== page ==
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  1  able to have adequate frequency of donation in
  2  a manner that doesn't adversely impact their
  3  symptoms.  
  4   It doesn't create a high risk of
  5  the types of symptoms that we said could be
  6  related to iron deficiency. It would be, in
  7  essence, comparing strategies to determine
  8  whether or not the benefit, which is a
  9  combination of a regular donation cycle and an
 10  absence of adverse symptoms can be achieved,
 11  and that there aren't unintended negative
 12  effects.  
 13   That is ultimately what we are
 14  trying to do. We are trying to think -- I
 15  mean, (c) has the appeal that if you lengthen
 16  this interval we are not having to intervene
 17  with iron supplementation, dietary, etc. It
 18  might be the right answer.  
 19   But the downside to that is we
 20  could be taking our principle donors and
 21  extending extensively the time period between
 22  their donations, and then we'll have the type
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  1  of discussion we had this morning which is how
  2  do we restore a diminished or a lessened
  3  supply, a lessened blood supply.  
  4   It seems the benefit here is to
  5  come up with a strategy that allows us to
  6  allow people who are interested in regularly
  7  donating to continue to do so in a fairly
  8  optimal manner without creating a risk of
  9  enhanced symptoms that are associated or
 10  mediated through iron deficiency.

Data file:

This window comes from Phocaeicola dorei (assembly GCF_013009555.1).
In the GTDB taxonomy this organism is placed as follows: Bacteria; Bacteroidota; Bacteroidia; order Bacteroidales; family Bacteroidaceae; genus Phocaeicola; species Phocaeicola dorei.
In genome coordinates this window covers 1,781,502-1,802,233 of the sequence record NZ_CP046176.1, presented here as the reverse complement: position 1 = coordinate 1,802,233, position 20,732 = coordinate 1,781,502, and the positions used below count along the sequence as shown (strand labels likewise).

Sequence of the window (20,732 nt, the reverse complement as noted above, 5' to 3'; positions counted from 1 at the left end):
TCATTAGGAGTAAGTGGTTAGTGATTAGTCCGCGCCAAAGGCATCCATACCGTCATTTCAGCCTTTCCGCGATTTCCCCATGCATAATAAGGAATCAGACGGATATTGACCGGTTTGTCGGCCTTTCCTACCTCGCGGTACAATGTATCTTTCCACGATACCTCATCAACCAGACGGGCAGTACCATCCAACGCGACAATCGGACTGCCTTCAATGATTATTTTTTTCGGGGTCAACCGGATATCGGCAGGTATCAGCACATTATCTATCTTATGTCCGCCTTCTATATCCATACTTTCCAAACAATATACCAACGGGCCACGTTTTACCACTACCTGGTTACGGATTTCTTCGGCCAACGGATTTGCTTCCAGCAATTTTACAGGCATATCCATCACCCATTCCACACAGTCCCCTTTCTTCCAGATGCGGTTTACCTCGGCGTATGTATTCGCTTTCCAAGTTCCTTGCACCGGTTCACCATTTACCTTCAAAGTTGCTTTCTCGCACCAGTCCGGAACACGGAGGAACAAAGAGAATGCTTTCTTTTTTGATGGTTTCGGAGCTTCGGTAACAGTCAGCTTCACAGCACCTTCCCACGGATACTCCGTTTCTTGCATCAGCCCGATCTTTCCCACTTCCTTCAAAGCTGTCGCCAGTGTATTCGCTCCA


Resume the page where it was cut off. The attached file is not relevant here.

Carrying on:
11   DR. CRYER: I'm a little worried
 12  about that, in the sense that the beneficiary
 13  of that trial is our patients and our blood
 14  supply and not the donor. We are putting the
 15  donor at risk in that situation, and we could
 16  be accused of just giving them stuff to try to
 17  make them a better milk cow.
 18   DR. FLEMING: The fact of the
 19  matter is we are already are in a domain here
 20  where there is a great deal of altruism.
 21  People are contributing specifically to
 22  benefit society, and we just want to make sure
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  1  that when they are doing so we aren't
  2  compromising their own interest. It may be
  3  necessary to-- it may be thought to be
  4  necessary-- to intervene to allow them to
  5  continue to maximally contribute. Then you
  6  are treating somebody, and it may be a little
  7  similar to mother/child transmission of HIV
  8  where you may be treating a mother to
  9  ultimately impact her ability to give birth
 10  without transmitting HIV. You are potentially
 11  intervening to enable someone to more
 12  effectively carry out their altruistic intent.
 13   DR. SIEGAL: I think that you are
 14  dealing with a population, at least in the
 15  studies that have been done so far who are
 16  demonstratively marginally iron depleted to
 17  begin with, and the only proposal that would
 18  be reasonable, it seems to me, is to give back
 19  what you've taken in a blood center. So if
 20  you are removing iron from someone, you're
 21  creating an iatrogenic disease in effect, even
 22  though you may not be the providing physician.
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  1  It certainly seems ethical when you presume
  2  the marginal supply of iron to begin with to
  3  replace what's been removed. I don't think
  4  that is going out on a huge limb, that is to
  5  say replacing donating females, because there
  6  is this altruistic issue that shouldn't be
  7  ignored, and we do need a blood supply.
  8   DR. KLEIN: I would go even a step
  9  further to say that we are already managing
 10  donations and donor safety. We are just doing
 11  so with limited objective information.
 12  Perhaps it's about time that we got some
 13  better clinical endpoints to go along with our
 14  laboratory data.
 15   DR. SIEGAL: Is there any
 16  additional discussion? If not, I proclaim
 17  this session adjourned. See you tomorrow.
 18   (Whereupon, at 6:27 p.m. the
 19  meeting was adjourned.)